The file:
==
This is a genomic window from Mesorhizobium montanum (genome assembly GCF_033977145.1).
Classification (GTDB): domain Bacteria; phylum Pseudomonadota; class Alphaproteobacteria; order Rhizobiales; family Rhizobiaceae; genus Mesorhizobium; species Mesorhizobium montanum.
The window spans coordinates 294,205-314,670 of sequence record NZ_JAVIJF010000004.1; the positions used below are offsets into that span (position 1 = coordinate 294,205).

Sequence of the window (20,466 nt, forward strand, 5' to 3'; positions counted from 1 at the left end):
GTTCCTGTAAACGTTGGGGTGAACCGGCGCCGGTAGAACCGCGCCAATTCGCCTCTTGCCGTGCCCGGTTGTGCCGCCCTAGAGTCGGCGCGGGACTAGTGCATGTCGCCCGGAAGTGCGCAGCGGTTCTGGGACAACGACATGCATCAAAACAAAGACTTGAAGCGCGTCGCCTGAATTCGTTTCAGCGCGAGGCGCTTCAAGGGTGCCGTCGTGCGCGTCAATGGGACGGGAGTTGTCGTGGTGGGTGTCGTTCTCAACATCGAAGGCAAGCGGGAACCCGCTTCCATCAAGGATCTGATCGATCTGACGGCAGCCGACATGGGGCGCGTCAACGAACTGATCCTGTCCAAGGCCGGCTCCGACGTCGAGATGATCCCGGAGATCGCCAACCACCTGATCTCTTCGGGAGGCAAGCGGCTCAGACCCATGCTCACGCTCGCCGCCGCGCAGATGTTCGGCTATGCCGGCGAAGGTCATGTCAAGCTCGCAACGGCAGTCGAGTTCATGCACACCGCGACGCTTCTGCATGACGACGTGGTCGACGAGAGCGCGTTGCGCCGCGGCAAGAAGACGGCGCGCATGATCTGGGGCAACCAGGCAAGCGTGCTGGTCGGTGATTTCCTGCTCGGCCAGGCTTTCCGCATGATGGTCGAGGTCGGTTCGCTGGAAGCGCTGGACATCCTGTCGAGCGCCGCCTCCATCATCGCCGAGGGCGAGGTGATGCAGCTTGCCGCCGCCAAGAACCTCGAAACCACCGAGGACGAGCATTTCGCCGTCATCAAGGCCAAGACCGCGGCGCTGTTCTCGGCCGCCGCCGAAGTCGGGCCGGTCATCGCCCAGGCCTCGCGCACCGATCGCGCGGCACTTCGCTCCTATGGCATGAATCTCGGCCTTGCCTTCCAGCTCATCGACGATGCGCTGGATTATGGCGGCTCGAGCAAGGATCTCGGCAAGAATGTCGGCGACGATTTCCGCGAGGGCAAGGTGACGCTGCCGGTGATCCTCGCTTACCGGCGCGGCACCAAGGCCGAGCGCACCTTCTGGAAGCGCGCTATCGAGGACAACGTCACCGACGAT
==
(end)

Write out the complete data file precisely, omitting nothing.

This is a genomic window from Mesorhizobium montanum (genome assembly GCF_033977145.1).
Classification (GTDB): domain Bacteria; phylum Pseudomonadota; class Alphaproteobacteria; order Rhizobiales; family Rhizobiaceae; genus Mesorhizobium; species Mesorhizobium montanum.
The window spans coordinates 294,205-314,670 of sequence record NZ_JAVIJF010000004.1; the positions used below are offsets into that span (position 1 = coordinate 294,205).

Sequence of the window (20,466 nt, forward strand, 5' to 3'; positions counted from 1 at the left end):
GTTCCTGTAAACGTTGGGGTGAACCGGCGCCGGTAGAACCGCGCCAATTCGCCTCTTGCCGTGCCCGGTTGTGCCGCCCTAGAGTCGGCGCGGGACTAGTGCATGTCGCCCGGAAGTGCGCAGCGGTTCTGGGACAACGACATGCATCAAAACAAAGACTTGAAGCGCGTCGCCTGAATTCGTTTCAGCGCGAGGCGCTTCAAGGGTGCCGTCGTGCGCGTCAATGGGACGGGAGTTGTCGTGGTGGGTGTCGTTCTCAACATCGAAGGCAAGCGGGAACCCGCTTCCATCAAGGATCTGATCGATCTGACGGCAGCCGACATGGGGCGCGTCAACGAACTGATCCTGTCCAAGGCCGGCTCCGACGTCGAGATGATCCCGGAGATCGCCAACCACCTGATCTCTTCGGGAGGCAAGCGGCTCAGACCCATGCTCACGCTCGCCGCCGCGCAGATGTTCGGCTATGCCGGCGAAGGTCATGTCAAGCTCGCAACGGCAGTCGAGTTCATGCACACCGCGACGCTTCTGCATGACGACGTGGTCGACGAGAGCGCGTTGCGCCGCGGCAAGAAGACGGCGCGCATGATCTGGGGCAACCAGGCAAGCGTGCTGGTCGGTGATTTCCTGCTCGGCCAGGCTTTCCGCATGATGGTCGAGGTCGGTTCGCTGGAAGCGCTGGACATCCTGTCGAGCGCCGCCTCCATCATCGCCGAGGGCGAGGTGATGCAGCTTGCCGCCGCCAAGAACCTCGAAACCACCGAGGACGAGCATTTCGCCGTCATCAAGGCCAAGACCGCGGCGCTGTTCTCGGCCGCCGCCGAAGTCGGGCCGGTCATCGCCCAGGCCTCGCGCACCGATCGCGCGGCACTTCGCTCCTATGGCATGAATCTCGGCCTTGCCTTCCAGCTCATCGACGATGCGCTGGATTATGGCGGCTCGAGCAAGGATCTCGGCAAGAATGTCGGCGACGATTTCCGCGAGGGCAAGGTGACGCTGCCGGTGATCCTCGCTTACCGGCGCGGCACCAAGGCCGAGCGCACCTTCTGGAAGCGCGCTATCGAGGACAACGTCACCGACGAT